Botulinum Toxin and Cosmetic Fillers (Children) Bill

Part of the debate – in the House of Commons at 11:22 am on 16th October 2020.

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Photo of David Johnston David Johnston Conservative, Wantage 11:22 am, 16th October 2020

May I begin by congratulating my good friend, my hon. Friend Laura Trott? If a Member is drawn high on the list for private Members’ Bills that is both a blessing and a curse. It is a blessing, because it provides a rare opportunity to put one’s name on a piece of legislation as a humble Back Bencher, but it is a curse, because one’s inbox immediately explodes, as every special interest group, charity and business wants you to use their ready-made Bill. It is fair to say—I hope she does not mind my saying so—that she could have picked an issue that generated more hype and likes for her on social media, but instead she has opted to do something really important. I congratulate her on doing so, as it demonstrates the kind of Member of Parliament that she is.

I have been a Member of Parliament only since December, and I am already struck by the fact that private Members’ Bills seek to do things that are surprising, because I cannot believe that they are not already law. It is extraordinary that people under 18 can be given these procedures and possibly suffer damaging effects as a result. They cannot have a tattoo on their skin until they are 18, yet they can have these procedures under their skin. That demonstrates why the measure is necessary and why the industry as a whole needs greater regulation.

When preparing to speak on the Bill, I spoke to various beauty clinics and salons in my constituency. Some of them offer these treatments, but others do not. NIYA Beauty Clinic in Southmoor does not do them, but thought unquestionably that they should be banned—that it was not appropriate to offer them to under-18s. The Good Skin Club in Wallingford and the House of Beaux in Didcot thought exactly the same. They offer those treatments, but they use highly qualified people to do so, and administer them only to adults. They both felt, as do I and a number of hon. Members, that the danger of people who are unlicensed and do not know what they are doing applies to all ages. We are discussing the under-18s, but there is a broader question about who is administering treatments that can cause bruising, swelling and perhaps blindness, as we have heard, and which can affect people of all ages.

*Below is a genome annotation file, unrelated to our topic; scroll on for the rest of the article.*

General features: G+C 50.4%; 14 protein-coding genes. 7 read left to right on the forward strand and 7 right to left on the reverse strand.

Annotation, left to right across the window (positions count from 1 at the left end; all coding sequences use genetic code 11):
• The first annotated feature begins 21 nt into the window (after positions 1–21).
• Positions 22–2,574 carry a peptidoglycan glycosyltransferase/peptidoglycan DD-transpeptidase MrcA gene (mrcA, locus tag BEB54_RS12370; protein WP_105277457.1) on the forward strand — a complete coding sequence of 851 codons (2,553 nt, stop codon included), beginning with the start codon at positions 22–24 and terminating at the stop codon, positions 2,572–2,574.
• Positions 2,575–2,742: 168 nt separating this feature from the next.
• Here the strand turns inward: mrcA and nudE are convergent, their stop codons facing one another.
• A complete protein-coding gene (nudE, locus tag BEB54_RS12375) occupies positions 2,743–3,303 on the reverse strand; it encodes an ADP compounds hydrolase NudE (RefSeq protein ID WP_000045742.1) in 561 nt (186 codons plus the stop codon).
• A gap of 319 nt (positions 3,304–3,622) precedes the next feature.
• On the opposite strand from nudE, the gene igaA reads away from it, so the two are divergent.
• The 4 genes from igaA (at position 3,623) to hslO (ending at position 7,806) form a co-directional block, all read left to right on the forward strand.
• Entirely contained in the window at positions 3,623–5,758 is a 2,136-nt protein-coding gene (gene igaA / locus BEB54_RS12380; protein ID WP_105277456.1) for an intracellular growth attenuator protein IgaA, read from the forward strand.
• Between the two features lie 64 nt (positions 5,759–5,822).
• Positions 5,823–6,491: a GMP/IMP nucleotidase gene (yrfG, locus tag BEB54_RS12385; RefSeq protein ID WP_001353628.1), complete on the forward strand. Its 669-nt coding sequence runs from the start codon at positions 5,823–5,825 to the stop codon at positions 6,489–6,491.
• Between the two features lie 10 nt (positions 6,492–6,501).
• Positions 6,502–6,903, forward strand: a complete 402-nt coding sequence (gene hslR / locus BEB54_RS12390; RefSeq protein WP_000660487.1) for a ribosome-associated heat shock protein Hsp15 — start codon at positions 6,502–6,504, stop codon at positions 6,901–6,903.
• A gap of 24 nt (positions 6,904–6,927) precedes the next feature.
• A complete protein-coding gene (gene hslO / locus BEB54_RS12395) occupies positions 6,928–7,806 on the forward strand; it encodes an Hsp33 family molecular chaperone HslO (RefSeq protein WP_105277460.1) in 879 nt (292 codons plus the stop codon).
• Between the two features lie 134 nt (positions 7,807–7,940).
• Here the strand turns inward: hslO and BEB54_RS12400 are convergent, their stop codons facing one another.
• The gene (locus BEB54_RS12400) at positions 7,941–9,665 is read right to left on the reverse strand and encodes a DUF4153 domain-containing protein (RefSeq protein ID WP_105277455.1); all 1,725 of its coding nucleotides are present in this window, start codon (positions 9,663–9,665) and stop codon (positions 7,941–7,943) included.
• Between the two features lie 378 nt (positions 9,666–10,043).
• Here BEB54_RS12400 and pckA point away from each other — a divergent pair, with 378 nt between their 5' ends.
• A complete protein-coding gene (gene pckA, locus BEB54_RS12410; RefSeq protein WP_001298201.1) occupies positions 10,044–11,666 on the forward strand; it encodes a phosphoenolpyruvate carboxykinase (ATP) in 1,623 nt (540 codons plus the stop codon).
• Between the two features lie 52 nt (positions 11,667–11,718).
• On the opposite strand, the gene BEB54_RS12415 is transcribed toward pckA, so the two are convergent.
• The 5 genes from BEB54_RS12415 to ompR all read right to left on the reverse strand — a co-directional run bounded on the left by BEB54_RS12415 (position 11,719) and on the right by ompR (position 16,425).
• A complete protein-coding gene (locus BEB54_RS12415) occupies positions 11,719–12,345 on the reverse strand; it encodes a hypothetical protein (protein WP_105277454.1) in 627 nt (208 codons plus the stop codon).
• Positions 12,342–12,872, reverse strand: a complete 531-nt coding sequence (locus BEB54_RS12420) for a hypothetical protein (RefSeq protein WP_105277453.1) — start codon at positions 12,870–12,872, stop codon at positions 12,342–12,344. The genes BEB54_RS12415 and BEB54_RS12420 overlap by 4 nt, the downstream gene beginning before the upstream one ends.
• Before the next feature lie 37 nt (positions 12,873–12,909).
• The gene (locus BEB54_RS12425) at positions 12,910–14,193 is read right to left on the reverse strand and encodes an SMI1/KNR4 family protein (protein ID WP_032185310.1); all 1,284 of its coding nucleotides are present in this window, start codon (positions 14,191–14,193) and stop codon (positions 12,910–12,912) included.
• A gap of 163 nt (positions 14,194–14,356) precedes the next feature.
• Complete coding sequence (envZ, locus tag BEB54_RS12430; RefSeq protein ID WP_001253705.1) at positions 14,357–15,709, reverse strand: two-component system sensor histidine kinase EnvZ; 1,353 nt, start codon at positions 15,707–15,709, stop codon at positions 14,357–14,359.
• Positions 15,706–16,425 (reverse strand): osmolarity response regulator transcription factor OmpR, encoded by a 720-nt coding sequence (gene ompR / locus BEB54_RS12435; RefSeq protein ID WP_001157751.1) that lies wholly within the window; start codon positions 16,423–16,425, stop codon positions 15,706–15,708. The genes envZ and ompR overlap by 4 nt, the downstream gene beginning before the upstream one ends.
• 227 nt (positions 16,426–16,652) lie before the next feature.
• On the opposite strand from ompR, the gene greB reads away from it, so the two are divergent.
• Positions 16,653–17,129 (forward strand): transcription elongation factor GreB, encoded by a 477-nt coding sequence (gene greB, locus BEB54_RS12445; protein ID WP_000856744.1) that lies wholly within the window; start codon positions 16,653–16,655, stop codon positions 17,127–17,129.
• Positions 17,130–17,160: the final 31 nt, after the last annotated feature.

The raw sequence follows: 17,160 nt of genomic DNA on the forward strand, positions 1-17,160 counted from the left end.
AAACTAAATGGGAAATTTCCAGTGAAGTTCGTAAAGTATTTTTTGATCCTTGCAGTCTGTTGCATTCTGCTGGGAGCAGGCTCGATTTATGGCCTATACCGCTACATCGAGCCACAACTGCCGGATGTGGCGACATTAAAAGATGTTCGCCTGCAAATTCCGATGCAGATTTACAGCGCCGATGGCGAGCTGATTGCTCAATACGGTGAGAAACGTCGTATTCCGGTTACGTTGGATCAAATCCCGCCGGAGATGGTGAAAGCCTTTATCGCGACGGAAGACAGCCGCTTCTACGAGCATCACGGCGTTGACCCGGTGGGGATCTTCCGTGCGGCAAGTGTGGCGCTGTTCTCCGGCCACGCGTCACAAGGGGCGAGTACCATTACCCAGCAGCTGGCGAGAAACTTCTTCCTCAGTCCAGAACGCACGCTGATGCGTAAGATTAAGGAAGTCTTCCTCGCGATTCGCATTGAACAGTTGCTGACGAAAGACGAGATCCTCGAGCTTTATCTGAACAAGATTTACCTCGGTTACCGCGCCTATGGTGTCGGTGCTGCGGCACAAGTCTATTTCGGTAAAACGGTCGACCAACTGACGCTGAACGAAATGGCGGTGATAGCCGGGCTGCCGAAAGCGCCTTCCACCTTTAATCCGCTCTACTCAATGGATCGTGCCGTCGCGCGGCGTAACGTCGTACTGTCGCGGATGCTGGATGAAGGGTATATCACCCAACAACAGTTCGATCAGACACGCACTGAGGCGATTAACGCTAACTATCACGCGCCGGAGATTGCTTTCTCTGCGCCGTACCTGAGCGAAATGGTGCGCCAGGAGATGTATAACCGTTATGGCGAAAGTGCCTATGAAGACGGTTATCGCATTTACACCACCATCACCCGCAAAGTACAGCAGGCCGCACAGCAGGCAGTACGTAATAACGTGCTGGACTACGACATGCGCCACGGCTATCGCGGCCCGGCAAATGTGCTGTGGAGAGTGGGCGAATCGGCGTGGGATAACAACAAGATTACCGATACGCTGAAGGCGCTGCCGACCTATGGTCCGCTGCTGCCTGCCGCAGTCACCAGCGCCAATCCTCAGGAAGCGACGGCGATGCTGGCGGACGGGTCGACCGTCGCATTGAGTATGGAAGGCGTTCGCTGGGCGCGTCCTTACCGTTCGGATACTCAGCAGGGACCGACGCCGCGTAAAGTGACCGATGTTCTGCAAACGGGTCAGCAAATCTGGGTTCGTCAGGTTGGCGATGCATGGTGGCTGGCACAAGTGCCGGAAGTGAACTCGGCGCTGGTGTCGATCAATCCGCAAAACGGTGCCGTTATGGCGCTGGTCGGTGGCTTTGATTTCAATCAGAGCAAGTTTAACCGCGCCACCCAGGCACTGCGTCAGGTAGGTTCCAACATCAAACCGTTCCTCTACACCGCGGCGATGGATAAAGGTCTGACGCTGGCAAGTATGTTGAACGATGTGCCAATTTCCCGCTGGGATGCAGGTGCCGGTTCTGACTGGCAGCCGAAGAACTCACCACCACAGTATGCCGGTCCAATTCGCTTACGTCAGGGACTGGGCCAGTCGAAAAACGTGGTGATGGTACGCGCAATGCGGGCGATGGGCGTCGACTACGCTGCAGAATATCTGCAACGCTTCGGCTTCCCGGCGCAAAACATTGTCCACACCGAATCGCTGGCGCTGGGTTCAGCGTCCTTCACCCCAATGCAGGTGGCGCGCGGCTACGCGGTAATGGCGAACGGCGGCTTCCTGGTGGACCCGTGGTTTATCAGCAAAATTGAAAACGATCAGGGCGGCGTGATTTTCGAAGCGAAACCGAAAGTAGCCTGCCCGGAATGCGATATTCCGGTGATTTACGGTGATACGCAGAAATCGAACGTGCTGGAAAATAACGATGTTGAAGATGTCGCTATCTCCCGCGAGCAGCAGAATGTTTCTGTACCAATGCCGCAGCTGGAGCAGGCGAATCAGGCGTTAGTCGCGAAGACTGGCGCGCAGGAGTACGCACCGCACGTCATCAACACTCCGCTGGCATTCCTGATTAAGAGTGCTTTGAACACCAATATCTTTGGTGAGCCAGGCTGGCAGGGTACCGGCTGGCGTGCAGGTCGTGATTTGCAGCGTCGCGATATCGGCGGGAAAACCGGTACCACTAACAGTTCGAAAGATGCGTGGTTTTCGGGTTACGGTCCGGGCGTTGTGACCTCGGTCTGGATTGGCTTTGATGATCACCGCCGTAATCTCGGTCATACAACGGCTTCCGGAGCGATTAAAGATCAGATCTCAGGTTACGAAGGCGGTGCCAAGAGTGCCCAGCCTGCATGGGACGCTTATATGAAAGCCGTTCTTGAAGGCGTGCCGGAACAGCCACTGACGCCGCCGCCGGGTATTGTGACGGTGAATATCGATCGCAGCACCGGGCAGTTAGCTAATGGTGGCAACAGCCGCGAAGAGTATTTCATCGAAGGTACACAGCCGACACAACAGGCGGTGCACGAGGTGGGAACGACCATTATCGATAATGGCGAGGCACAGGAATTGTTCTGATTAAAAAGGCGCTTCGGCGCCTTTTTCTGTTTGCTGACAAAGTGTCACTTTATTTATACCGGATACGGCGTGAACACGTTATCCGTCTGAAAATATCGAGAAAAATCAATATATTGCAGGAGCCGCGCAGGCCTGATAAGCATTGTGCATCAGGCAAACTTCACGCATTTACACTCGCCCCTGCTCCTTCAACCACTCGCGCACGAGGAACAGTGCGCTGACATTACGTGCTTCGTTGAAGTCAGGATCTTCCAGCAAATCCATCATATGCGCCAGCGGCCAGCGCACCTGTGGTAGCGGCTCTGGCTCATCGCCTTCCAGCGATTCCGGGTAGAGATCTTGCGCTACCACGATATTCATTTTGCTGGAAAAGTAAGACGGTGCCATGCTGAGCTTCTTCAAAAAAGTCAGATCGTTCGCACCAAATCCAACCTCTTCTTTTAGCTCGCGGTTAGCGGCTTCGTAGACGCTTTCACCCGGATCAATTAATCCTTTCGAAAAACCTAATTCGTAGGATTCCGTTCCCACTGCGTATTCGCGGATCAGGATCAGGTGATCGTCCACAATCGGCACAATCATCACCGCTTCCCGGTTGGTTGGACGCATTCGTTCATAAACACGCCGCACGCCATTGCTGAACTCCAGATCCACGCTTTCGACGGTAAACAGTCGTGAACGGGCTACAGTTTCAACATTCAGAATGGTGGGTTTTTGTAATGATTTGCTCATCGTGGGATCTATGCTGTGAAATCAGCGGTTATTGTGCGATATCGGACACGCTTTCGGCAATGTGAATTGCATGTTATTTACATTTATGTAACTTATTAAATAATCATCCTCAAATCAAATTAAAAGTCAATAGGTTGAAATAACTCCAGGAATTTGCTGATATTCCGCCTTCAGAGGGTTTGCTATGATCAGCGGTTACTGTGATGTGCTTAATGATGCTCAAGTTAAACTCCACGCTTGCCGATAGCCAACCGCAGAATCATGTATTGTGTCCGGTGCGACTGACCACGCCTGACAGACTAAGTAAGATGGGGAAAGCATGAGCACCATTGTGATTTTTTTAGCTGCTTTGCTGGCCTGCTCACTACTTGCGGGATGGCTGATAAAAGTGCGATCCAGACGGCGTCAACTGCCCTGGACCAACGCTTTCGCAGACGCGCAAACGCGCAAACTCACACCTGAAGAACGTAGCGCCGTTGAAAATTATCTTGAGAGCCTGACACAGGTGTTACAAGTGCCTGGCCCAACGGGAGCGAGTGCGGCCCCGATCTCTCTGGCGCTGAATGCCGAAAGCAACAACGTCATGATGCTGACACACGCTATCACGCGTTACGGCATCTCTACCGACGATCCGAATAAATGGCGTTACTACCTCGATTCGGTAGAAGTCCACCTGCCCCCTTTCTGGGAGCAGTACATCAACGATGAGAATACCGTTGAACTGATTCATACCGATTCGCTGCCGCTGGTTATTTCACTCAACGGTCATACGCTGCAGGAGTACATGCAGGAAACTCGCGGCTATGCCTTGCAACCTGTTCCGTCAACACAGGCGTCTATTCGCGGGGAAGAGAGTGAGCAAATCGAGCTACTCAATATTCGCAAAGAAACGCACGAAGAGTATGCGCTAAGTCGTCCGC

As we are talking about the under-18s, let me say that when I was a teenager people wanted to get hold of alcohol as early as they could, try it and see what it was like. They wanted to stay out late at night, even though they had nothing really to do; they just wanted to be out, hanging around. They wanted make-up, outfits and piercings that their parents strongly disapproved of. All of that is true today, but when I was a teenager they did not want to have these kinds of treatments—they do today. So what has changed? It is clear that if a doctor that has not told someone to have these treatments, they have no health benefit—in fact, they pose great health risks. We will not find many adults who think our children need to have these alterations. What has changed is a lot of what we have heard about in this House today: the impact of social media and advertising; and the poor mental health and low self-esteem that so many children have at the moment. It is the same thing that has led to a rise in eating disorders and in self-harm. So I completely support this Bill, because it tackles a very real danger that those under 18 are facing, but we should all have our eyes on the factors that lead them to take that risk in the first place.